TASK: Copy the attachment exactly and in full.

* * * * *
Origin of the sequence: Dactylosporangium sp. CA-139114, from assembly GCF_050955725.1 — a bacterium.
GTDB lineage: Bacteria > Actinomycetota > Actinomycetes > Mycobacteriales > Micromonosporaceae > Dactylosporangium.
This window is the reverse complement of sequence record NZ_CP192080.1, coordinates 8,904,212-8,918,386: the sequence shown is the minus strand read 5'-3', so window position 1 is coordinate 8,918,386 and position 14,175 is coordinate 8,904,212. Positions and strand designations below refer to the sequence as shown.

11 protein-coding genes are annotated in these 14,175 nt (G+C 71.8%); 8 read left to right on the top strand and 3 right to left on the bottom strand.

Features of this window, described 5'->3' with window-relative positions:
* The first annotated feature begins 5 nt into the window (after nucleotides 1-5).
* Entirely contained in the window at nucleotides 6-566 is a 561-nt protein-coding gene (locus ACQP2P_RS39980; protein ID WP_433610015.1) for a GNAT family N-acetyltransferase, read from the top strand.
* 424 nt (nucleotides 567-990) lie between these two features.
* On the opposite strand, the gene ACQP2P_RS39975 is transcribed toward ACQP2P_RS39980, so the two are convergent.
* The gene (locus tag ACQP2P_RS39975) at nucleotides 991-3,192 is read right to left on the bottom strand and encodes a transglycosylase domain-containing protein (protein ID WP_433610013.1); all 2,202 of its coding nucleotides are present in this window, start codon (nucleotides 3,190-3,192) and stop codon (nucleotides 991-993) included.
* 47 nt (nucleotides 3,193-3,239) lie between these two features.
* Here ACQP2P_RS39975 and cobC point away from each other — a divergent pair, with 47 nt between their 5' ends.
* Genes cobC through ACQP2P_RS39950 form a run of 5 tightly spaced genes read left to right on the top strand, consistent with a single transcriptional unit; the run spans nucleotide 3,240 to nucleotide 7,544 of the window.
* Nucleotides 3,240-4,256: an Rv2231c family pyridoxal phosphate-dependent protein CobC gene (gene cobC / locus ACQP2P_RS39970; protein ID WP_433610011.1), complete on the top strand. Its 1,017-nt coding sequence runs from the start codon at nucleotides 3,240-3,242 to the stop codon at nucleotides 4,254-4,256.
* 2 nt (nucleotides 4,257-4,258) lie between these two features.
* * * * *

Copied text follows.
Origin of the sequence: Dactylosporangium sp. CA-139114, from assembly GCF_050955725.1 — a bacterium.
GTDB lineage: Bacteria > Actinomycetota > Actinomycetes > Mycobacteriales > Micromonosporaceae > Dactylosporangium.
This window is the reverse complement of sequence record NZ_CP192080.1, coordinates 8,904,212-8,918,386: the sequence shown is the minus strand read 5'-3', so window position 1 is coordinate 8,918,386 and position 14,175 is coordinate 8,904,212. Positions and strand designations below refer to the sequence as shown.

11 protein-coding genes are annotated in these 14,175 nt (G+C 71.8%); 8 read left to right on the top strand and 3 right to left on the bottom strand.

Features of this window, described 5'->3' with window-relative positions:
* The first annotated feature begins 5 nt into the window (after nucleotides 1-5).
* Entirely contained in the window at nucleotides 6-566 is a 561-nt protein-coding gene (locus ACQP2P_RS39980; protein ID WP_433610015.1) for a GNAT family N-acetyltransferase, read from the top strand.
* 424 nt (nucleotides 567-990) lie between these two features.
* On the opposite strand, the gene ACQP2P_RS39975 is transcribed toward ACQP2P_RS39980, so the two are convergent.
* The gene (locus tag ACQP2P_RS39975) at nucleotides 991-3,192 is read right to left on the bottom strand and encodes a transglycosylase domain-containing protein (protein ID WP_433610013.1); all 2,202 of its coding nucleotides are present in this window, start codon (nucleotides 3,190-3,192) and stop codon (nucleotides 991-993) included.
* 47 nt (nucleotides 3,193-3,239) lie between these two features.
* Here ACQP2P_RS39975 and cobC point away from each other — a divergent pair, with 47 nt between their 5' ends.
* Genes cobC through ACQP2P_RS39950 form a run of 5 tightly spaced genes read left to right on the top strand, consistent with a single transcriptional unit; the run spans nucleotide 3,240 to nucleotide 7,544 of the window.
* Nucleotides 3,240-4,256: an Rv2231c family pyridoxal phosphate-dependent protein CobC gene (gene cobC / locus ACQP2P_RS39970; protein ID WP_433610011.1), complete on the top strand. Its 1,017-nt coding sequence runs from the start codon at nucleotides 3,240-3,242 to the stop codon at nucleotides 4,254-4,256.
* 2 nt (nucleotides 4,257-4,258) lie between these two features.